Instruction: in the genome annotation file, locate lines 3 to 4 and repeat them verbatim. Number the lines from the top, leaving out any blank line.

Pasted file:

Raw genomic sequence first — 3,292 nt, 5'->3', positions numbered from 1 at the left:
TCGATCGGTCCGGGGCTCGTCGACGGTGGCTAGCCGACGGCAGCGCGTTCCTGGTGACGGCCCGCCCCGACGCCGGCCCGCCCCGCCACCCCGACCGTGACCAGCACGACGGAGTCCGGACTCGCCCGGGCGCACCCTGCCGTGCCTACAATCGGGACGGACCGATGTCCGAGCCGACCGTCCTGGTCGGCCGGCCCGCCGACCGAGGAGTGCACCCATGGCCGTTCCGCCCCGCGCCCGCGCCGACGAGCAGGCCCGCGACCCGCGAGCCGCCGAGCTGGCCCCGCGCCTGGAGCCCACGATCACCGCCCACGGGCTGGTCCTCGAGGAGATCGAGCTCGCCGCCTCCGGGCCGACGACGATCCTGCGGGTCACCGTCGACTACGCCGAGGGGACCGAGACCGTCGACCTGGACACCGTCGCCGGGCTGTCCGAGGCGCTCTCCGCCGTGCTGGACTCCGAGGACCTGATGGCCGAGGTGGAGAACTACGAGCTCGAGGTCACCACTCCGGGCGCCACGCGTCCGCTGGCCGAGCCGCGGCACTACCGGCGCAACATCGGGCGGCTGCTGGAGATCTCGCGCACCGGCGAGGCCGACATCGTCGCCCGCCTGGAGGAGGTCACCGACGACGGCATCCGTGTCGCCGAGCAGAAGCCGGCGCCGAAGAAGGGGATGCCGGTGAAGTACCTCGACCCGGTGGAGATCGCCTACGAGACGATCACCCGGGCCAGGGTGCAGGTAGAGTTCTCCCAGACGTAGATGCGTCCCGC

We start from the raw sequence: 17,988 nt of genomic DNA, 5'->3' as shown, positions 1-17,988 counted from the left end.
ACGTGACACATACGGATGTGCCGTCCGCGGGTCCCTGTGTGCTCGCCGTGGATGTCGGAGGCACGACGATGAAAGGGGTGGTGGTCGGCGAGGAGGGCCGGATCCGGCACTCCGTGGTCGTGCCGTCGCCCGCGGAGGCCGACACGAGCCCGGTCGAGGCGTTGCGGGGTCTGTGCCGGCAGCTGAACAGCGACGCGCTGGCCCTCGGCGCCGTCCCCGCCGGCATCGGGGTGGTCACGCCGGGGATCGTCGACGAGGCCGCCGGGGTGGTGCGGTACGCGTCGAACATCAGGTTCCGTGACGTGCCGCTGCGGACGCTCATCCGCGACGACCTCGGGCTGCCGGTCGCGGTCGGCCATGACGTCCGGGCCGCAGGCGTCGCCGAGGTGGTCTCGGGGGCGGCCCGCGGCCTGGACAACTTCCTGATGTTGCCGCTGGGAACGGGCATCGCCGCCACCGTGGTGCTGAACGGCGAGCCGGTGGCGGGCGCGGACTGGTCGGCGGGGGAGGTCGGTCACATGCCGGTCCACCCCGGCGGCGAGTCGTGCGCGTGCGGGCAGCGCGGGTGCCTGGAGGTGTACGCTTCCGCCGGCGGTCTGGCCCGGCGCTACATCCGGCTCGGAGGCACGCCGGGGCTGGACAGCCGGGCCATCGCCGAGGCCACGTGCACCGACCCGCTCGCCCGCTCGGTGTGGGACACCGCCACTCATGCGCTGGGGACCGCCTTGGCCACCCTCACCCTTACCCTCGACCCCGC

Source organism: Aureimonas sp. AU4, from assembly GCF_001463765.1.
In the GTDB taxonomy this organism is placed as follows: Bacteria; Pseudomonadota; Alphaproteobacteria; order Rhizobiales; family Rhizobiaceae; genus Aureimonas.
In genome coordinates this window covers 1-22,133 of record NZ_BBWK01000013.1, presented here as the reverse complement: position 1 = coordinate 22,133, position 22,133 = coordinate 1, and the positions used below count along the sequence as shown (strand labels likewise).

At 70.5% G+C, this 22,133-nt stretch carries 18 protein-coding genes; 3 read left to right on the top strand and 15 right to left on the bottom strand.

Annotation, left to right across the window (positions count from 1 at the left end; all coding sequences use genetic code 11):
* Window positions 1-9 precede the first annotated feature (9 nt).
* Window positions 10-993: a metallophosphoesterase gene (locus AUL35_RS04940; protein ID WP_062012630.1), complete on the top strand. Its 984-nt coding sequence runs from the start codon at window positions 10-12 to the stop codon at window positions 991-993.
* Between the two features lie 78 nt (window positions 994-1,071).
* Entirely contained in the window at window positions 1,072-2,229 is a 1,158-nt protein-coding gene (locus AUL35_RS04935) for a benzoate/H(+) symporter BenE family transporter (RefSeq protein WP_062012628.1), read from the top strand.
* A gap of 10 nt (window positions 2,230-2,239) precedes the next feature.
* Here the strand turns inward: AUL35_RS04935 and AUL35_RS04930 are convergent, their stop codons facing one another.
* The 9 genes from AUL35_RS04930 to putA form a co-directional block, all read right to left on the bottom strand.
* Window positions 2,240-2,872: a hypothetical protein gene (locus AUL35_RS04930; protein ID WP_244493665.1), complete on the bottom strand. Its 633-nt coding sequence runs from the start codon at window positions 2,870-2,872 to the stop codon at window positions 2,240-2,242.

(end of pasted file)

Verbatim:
We start from the raw sequence: 17,988 nt of genomic DNA, 5'->3' as shown, positions 1-17,988 counted from the left end.
ACGTGACACATACGGATGTGCCGTCCGCGGGTCCCTGTGTGCTCGCCGTGGATGTCGGAGGCACGACGATGAAAGGGGTGGTGGTCGGCGAGGAGGGCCGGATCCGGCACTCCGTGGTCGTGCCGTCGCCCGCGGAGGCCGACACGAGCCCGGTCGAGGCGTTGCGGGGTCTGTGCCGGCAGCTGAACAGCGACGCGCTGGCCCTCGGCGCCGTCCCCGCCGGCATCGGGGTGGTCACGCCGGGGATCGTCGACGAGGCCGCCGGGGTGGTGCGGTACGCGTCGAACATCAGGTTCCGTGACGTGCCGCTGCGGACGCTCATCCGCGACGACCTCGGGCTGCCGGTCGCGGTCGGCCATGACGTCCGGGCCGCAGGCGTCGCCGAGGTGGTCTCGGGGGCGGCCCGCGGCCTGGACAACTTCCTGATGTTGCCGCTGGGAACGGGCATCGCCGCCACCGTGGTGCTGAACGGCGAGCCGGTGGCGGGCGCGGACTGGTCGGCGGGGGAGGTCGGTCACATGCCGGTCCACCCCGGCGGCGAGTCGTGCGCGTGCGGGCAGCGCGGGTGCCTGGAGGTGTACGCTTCCGCCGGCGGTCTGGCCCGGCGCTACATCCGGCTCGGAGGCACGCCGGGGCTGGACAGCCGGGCCATCGCCGAGGCCACGTGCACCGACCCGCTCGCCCGCTCGGTGTGGGACACCGCCACTCATGCGCTGGGGACCGCCTTGGCCACCCTCACCCTTACCCTCGACCCCGC